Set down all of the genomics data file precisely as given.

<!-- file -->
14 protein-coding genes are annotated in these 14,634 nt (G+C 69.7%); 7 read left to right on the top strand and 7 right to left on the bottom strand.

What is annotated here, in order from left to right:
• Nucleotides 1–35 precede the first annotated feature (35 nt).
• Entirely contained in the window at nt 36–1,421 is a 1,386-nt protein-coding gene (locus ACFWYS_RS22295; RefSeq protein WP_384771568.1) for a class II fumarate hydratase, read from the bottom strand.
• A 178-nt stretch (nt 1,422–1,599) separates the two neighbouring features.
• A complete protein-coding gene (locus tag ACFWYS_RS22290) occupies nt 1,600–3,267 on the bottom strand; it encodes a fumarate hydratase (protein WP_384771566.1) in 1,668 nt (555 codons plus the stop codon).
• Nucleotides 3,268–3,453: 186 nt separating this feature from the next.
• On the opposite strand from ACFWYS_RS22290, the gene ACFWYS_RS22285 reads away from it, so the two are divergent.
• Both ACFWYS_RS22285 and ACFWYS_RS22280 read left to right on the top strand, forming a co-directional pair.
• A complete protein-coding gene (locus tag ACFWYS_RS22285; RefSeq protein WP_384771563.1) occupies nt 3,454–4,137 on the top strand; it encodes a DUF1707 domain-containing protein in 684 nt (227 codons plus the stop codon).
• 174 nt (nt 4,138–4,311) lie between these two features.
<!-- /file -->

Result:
14 protein-coding genes are annotated in these 14,634 nt (G+C 69.7%); 7 read left to right on the top strand and 7 right to left on the bottom strand.

What is annotated here, in order from left to right:
• Nucleotides 1–35 precede the first annotated feature (35 nt).
• Entirely contained in the window at nt 36–1,421 is a 1,386-nt protein-coding gene (locus ACFWYS_RS22295; RefSeq protein WP_384771568.1) for a class II fumarate hydratase, read from the bottom strand.
• A 178-nt stretch (nt 1,422–1,599) separates the two neighbouring features.
• A complete protein-coding gene (locus tag ACFWYS_RS22290) occupies nt 1,600–3,267 on the bottom strand; it encodes a fumarate hydratase (protein WP_384771566.1) in 1,668 nt (555 codons plus the stop codon).
• Nucleotides 3,268–3,453: 186 nt separating this feature from the next.
• On the opposite strand from ACFWYS_RS22290, the gene ACFWYS_RS22285 reads away from it, so the two are divergent.
• Both ACFWYS_RS22285 and ACFWYS_RS22280 read left to right on the top strand, forming a co-directional pair.
• A complete protein-coding gene (locus tag ACFWYS_RS22285; RefSeq protein WP_384771563.1) occupies nt 3,454–4,137 on the top strand; it encodes a DUF1707 domain-containing protein in 684 nt (227 codons plus the stop codon).
• 174 nt (nt 4,138–4,311) lie between these two features.